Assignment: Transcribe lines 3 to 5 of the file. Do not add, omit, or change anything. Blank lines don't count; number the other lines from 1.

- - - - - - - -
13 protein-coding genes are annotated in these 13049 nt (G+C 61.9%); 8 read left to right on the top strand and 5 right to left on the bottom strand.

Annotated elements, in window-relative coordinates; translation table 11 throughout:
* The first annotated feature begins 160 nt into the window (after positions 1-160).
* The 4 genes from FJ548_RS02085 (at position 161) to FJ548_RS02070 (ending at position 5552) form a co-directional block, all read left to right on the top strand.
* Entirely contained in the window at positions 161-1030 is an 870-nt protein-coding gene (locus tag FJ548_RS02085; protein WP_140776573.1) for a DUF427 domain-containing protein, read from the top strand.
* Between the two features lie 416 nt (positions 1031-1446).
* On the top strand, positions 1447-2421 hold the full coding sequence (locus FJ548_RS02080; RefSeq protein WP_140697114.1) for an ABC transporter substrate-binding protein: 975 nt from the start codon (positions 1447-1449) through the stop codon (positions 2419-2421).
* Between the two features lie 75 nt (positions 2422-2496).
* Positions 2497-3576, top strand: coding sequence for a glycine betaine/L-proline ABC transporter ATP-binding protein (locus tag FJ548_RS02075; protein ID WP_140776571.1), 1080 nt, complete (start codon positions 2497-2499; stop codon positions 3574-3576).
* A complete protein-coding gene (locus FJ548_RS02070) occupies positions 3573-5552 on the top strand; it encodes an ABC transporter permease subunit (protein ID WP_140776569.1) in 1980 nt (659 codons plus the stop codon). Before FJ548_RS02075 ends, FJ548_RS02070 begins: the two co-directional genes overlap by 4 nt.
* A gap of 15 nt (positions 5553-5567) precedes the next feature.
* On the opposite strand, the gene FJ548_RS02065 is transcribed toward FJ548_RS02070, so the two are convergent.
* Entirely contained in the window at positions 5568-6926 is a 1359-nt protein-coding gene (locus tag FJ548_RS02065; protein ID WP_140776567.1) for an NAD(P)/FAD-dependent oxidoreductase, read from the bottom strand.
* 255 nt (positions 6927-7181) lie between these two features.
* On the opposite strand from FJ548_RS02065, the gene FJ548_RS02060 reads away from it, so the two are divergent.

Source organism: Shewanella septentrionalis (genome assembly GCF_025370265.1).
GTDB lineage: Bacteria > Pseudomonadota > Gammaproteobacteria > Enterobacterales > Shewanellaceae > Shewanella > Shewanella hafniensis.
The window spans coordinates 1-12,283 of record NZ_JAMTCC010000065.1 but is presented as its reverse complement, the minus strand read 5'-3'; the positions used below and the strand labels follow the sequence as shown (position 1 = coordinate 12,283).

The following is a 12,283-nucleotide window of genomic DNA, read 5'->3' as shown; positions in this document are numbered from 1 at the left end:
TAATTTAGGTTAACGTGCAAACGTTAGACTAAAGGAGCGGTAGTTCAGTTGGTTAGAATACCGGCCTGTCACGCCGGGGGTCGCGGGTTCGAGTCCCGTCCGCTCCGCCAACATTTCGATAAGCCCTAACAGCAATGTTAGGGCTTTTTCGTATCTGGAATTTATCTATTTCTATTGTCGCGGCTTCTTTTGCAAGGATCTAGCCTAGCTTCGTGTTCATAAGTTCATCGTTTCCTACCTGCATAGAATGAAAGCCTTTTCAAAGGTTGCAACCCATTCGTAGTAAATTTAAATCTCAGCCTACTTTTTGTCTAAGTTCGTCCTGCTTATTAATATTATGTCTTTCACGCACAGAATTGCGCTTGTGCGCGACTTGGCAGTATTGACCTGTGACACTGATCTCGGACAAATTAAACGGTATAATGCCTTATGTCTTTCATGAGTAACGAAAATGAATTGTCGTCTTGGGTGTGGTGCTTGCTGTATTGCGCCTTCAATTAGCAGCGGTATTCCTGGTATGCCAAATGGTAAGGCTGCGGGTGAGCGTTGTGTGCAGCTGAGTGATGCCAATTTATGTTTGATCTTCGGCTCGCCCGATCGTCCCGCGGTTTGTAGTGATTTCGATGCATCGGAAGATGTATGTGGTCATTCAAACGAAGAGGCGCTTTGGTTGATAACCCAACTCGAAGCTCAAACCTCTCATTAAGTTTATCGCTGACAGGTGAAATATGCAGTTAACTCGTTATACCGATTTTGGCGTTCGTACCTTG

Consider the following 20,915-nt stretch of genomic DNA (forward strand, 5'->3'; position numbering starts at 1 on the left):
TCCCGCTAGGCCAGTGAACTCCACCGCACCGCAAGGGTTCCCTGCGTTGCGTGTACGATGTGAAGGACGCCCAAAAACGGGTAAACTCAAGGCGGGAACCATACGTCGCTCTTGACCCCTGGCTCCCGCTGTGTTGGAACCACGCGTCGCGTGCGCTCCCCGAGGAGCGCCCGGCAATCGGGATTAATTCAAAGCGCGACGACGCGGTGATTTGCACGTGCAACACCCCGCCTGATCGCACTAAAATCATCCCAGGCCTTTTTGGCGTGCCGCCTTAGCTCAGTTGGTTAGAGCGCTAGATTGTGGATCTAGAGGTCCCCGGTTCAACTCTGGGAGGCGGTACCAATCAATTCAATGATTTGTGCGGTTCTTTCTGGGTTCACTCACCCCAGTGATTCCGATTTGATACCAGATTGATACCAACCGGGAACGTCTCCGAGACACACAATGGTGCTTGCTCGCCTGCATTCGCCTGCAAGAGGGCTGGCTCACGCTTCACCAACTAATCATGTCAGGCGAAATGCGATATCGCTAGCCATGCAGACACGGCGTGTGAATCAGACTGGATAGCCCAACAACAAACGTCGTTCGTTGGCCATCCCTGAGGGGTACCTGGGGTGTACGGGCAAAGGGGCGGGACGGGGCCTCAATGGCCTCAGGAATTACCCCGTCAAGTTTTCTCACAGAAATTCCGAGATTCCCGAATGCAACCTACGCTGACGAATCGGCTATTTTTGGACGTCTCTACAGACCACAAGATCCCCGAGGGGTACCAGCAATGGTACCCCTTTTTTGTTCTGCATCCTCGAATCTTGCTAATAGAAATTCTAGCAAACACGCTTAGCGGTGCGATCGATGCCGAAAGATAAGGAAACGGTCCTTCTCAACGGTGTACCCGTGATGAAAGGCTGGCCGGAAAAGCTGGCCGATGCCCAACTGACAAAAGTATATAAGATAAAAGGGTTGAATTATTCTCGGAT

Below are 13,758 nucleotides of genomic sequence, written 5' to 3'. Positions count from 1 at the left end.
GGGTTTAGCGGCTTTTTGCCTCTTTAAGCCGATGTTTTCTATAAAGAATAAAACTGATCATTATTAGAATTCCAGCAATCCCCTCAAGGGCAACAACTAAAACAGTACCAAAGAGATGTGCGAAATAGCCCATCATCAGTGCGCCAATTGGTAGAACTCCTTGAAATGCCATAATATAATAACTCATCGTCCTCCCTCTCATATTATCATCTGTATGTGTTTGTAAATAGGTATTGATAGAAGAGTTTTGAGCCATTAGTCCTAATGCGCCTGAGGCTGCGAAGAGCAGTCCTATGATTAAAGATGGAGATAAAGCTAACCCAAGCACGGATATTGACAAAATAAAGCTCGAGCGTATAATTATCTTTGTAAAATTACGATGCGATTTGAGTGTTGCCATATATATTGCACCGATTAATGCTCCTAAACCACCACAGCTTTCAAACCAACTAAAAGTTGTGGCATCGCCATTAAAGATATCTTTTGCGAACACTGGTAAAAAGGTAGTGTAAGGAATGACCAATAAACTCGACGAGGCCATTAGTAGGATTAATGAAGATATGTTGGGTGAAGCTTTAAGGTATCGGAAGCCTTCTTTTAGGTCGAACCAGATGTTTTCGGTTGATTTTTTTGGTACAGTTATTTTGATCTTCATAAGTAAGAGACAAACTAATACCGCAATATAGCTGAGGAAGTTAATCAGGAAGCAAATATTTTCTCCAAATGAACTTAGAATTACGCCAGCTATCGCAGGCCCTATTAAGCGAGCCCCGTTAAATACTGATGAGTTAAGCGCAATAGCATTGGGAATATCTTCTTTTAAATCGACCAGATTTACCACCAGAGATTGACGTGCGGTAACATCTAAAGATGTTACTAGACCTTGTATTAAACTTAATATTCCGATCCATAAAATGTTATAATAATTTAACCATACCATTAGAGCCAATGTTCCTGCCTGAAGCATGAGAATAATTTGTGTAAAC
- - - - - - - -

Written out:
* The first annotated feature begins 160 nt into the window (after positions 1-160).
* The 4 genes from FJ548_RS02085 (at position 161) to FJ548_RS02070 (ending at position 5552) form a co-directional block, all read left to right on the top strand.
* Entirely contained in the window at positions 161-1030 is an 870-nt protein-coding gene (locus tag FJ548_RS02085; protein WP_140776573.1) for a DUF427 domain-containing protein, read from the top strand.